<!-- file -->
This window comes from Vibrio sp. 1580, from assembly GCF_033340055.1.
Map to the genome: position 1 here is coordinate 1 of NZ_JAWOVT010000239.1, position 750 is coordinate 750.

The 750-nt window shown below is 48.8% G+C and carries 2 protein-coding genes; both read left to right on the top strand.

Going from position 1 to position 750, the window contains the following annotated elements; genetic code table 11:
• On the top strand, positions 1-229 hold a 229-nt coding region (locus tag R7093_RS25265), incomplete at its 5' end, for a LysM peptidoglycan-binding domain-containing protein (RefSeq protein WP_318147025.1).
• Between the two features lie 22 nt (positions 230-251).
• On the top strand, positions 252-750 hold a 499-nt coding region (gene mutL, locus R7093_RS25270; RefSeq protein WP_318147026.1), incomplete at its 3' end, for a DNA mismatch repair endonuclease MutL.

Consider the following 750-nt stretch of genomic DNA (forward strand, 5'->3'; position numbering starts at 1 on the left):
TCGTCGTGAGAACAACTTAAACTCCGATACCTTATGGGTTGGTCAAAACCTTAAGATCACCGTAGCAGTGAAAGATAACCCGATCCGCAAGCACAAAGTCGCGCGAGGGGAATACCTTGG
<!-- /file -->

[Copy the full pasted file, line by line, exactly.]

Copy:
This window comes from Vibrio sp. 1580, from assembly GCF_033340055.1.
Map to the genome: position 1 here is coordinate 1 of NZ_JAWOVT010000239.1, position 750 is coordinate 750.

The 750-nt window shown below is 48.8% G+C and carries 2 protein-coding genes; both read left to right on the top strand.

Going from position 1 to position 750, the window contains the following annotated elements; genetic code table 11:
• On the top strand, positions 1-229 hold a 229-nt coding region (locus tag R7093_RS25265), incomplete at its 5' end, for a LysM peptidoglycan-binding domain-containing protein (RefSeq protein WP_318147025.1).
• Between the two features lie 22 nt (positions 230-251).
• On the top strand, positions 252-750 hold a 499-nt coding region (gene mutL, locus R7093_RS25270; RefSeq protein WP_318147026.1), incomplete at its 3' end, for a DNA mismatch repair endonuclease MutL.

Consider the following 750-nt stretch of genomic DNA (forward strand, 5'->3'; position numbering starts at 1 on the left):
TCGTCGTGAGAACAACTTAAACTCCGATACCTTATGGGTTGGTCAAAACCTTAAGATCACCGTAGCAGTGAAAGATAACCCGATCCGCAAGCACAAAGTCGCGCGAGGGGAATACCTTGG